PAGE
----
Mike Pence Does Bare Minimum of Admitting It Was a Mistake Not to Wear a Mask at the Mayo Clinic
Mike Pence has finally done the bare minimum and admitted that, yes, he should have worn a face mask when visiting medical professionals and patients at the Mayo Clinic last week.
“I didn’t think it was necessary but I should have worn the mask at the Mayo Clinic,” he said during a Fox News “town hall” in Abraham Lincoln’s lap this weekend.
Pence: I should’ve worn the mask at the Mayo Clinic pic.twitter.com/1EMBw4w2zt
— Acyn Torabi (@Acyn) May 4, 2020
Just as a quick aside, what a weird choice for a venue. Donald Trump so desperately wants to be heralded as both a great leader and a great martyr. It’s his ultimate dream—without the downside of actually being a martyr, of course.
When we shot a scene for Parks and Rec at the Lincoln Memorial, we were asked to stay below the top step out of a general reverence for the place and its meaning. But now Trump is sitting right next to Lincoln saying he has been treated worse, so all bets are off I guess?
— Ken Tremendous (@KenTremendous) May 4, 2020
Anyway, in the same breath that he admits he made a mistake, Pence also notes that he did wear a mask when he toured a ventilator plant in Indiana, as if wearing a mask sometimes is a rational defense, especially when the place he chose not to wear one was a medical facility. That makes about as much sense as Karen Pence’s argument when she was asked to defend her husband. She claimed that he was somehow simultaneously unaware of the Mayo Clinic’s policy about requiring face coverings and also experienced enough to know he didn’t need one.
Except he did know he needed one, obviously. The Mayo Clinic said they informed Pence’s staff of the requirement (and it’s on their website), and reporters have said Pence’s staff informed them of the rule, so they were definitely aware. Plus, Pence was able to look around at how literally every person we saw him come into contact with was wearing a mask and, you know, take the hint.
In a visit to the famed Mayo Clinic, which requires everyone to wear a face covering right now …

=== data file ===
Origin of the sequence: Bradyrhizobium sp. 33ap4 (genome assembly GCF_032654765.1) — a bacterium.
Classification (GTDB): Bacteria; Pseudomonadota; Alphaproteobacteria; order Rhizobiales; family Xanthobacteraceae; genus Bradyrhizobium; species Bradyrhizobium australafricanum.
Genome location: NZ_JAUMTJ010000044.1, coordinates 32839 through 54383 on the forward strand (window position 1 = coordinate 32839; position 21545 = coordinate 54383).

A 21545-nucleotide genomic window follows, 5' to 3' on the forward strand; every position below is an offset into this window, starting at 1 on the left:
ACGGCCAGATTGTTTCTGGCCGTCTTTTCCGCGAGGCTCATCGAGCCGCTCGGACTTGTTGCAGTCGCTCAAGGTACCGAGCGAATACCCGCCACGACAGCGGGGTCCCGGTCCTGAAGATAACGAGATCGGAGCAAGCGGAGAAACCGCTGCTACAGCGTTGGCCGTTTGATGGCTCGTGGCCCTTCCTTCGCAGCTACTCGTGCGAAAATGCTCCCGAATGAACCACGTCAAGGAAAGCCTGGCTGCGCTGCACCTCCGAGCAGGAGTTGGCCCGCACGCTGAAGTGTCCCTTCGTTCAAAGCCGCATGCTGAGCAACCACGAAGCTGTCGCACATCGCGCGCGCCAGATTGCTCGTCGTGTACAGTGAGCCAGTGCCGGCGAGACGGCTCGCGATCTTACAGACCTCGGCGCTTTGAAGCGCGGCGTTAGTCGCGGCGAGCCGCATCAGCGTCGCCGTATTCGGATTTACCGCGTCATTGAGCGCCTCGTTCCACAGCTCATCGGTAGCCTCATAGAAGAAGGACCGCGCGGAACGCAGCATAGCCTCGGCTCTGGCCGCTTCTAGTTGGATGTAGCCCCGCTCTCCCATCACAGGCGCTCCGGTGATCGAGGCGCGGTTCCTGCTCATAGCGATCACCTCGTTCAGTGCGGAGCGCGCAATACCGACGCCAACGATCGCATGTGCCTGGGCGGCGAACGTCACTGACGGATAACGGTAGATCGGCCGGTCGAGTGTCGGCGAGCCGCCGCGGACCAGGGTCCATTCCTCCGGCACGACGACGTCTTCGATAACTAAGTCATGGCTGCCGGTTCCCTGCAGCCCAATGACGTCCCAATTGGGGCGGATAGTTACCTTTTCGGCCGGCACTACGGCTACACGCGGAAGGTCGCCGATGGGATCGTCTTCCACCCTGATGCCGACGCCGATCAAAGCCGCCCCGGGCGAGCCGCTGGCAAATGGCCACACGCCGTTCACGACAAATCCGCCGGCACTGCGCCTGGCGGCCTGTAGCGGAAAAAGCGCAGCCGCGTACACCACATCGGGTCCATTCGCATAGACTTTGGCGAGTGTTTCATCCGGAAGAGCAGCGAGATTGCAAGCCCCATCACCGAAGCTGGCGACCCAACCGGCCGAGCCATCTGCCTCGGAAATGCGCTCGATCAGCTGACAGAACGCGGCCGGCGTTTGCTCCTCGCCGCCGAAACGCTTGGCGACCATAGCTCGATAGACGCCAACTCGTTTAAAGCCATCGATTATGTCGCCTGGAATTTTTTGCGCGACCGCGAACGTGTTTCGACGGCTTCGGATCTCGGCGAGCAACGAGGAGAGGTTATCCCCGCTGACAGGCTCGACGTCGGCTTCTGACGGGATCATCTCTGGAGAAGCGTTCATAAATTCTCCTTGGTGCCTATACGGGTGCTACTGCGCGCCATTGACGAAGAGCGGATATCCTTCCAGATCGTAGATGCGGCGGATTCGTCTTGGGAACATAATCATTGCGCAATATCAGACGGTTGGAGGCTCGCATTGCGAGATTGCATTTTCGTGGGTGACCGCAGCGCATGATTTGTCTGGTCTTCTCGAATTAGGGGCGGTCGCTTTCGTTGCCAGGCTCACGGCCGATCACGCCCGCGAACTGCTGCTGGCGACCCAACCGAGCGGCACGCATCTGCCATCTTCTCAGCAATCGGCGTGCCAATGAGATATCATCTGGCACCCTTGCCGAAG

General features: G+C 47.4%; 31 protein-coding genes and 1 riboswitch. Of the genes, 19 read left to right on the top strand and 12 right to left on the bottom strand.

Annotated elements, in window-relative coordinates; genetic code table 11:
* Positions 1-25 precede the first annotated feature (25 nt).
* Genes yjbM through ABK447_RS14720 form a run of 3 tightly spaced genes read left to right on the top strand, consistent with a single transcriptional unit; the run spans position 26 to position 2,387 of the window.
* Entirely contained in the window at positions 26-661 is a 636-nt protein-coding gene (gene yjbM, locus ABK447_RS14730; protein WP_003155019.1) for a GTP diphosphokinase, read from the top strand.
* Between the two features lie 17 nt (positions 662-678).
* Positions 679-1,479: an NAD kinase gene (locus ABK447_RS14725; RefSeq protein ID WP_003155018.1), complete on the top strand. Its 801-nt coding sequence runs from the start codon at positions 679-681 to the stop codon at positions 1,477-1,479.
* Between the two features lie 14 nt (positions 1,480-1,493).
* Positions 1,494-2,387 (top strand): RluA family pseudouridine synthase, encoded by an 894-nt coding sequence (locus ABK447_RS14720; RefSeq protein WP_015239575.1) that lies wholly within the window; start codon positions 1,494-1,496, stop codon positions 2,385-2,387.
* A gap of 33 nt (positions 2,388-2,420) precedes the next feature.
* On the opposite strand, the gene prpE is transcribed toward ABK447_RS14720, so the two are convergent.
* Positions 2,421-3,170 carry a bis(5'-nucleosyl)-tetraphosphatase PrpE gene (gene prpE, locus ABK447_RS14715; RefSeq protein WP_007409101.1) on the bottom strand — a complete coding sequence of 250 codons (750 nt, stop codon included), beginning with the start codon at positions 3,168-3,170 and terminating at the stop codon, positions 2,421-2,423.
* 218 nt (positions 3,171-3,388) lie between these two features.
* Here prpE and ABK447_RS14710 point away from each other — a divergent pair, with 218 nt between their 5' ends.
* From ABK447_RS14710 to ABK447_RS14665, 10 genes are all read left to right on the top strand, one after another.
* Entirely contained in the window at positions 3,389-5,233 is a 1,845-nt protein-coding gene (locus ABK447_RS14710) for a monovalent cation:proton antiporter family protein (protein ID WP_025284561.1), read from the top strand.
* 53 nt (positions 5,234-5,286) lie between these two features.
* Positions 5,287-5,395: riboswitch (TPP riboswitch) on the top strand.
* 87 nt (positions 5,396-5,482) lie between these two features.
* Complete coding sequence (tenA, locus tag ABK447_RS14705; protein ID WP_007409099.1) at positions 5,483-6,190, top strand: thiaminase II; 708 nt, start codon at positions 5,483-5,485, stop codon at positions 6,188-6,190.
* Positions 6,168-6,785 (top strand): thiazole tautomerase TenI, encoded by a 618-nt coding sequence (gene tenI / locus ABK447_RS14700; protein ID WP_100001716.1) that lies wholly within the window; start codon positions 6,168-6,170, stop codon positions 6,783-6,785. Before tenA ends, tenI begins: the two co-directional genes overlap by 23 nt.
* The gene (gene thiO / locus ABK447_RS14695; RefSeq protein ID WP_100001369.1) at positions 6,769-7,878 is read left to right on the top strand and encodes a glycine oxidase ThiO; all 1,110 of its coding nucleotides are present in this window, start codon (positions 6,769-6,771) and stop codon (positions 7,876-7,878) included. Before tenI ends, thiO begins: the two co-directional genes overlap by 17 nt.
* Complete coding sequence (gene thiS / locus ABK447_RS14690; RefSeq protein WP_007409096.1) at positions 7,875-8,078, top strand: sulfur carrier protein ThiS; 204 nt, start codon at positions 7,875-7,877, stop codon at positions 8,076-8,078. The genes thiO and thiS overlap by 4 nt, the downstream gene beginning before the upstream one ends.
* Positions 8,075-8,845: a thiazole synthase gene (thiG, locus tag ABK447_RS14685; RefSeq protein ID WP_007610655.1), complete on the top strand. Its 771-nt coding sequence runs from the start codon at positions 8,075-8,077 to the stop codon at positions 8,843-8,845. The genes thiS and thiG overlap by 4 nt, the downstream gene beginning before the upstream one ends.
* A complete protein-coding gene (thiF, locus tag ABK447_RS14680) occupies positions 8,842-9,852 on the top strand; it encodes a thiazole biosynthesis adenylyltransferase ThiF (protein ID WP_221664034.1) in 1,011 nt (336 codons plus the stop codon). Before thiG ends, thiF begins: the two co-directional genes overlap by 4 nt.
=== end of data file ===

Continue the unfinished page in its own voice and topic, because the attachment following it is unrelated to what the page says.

– Doctors wore masks.
– A patient wore a mask.
– The FDA commissioner, tagging along, wore a mask.
Mike Pence did not.https://t.co/qIyMez99DB
— Dan Diamond (@ddiamond) April 28, 2020
When the backlash to his bare face first hit, Pence said that he didn’t wear a mask because he knows he doesn’t have the virus and he “thought it’d be a good opportunity” to talk to medical professionals and to “look them in the eye and say thank you.” That … almost makes sense?
Mike Pence said he didn’t wear a mask because he wanted to look healthcare workers in the eyes…have I been wearing my mask wrong this whole time?!?
— Blair Waldorf, MD (@Jack_and_Diet) April 28, 2020
The truth is, even if Pence is tested ten times a day and knew without any doubt at all that he couldn’t possibly have the virus, choosing not to wear a mask—especially in that setting—sends a message that it’s okay to go without in public, even in serious situations, even when everyone around you is taking extra precautions for their own safety and the good of the public health. It’s the same message Donald Trump sent when he first insinuated that he didn’t think wearing a mask in the Oval Office would look presidential. The goal is to put more value on the image of toughness and rebelliousness over promoting actual safety.
Stacey Abrams on Mike Pence not wearing a mask at the Mayo Clinic: “The reality is that Mike Pence did that to play to an audience of one: The man who has ruined our country.” @TheLastWord
— Kyle Griffin (@kylegriffin1) April 29, 2020
But after refusing to take instructions or visual cues from those around him, offering half-baked excuses that make it seem like he doesn’t know how to wear a mask, and sending his wife on Fox News to make even more excuses for him, he’s finally done the very least he could do and admit it was a mistake.
That might not seem like very much (and it’s not), but it’s more than Trump has done—not just during the pandemic, but possibly in his entire life.
Trump won’t admit that he made a single mistake during the course of the coronavirus response. More than 23,000 Americans have now died, more than any other country. pic.twitter.com/4ef2OyGMVX
— Aaron Rupar (@atrupar) April 13, 2020
(via CNN, image: Win McNamee/Getty Images)
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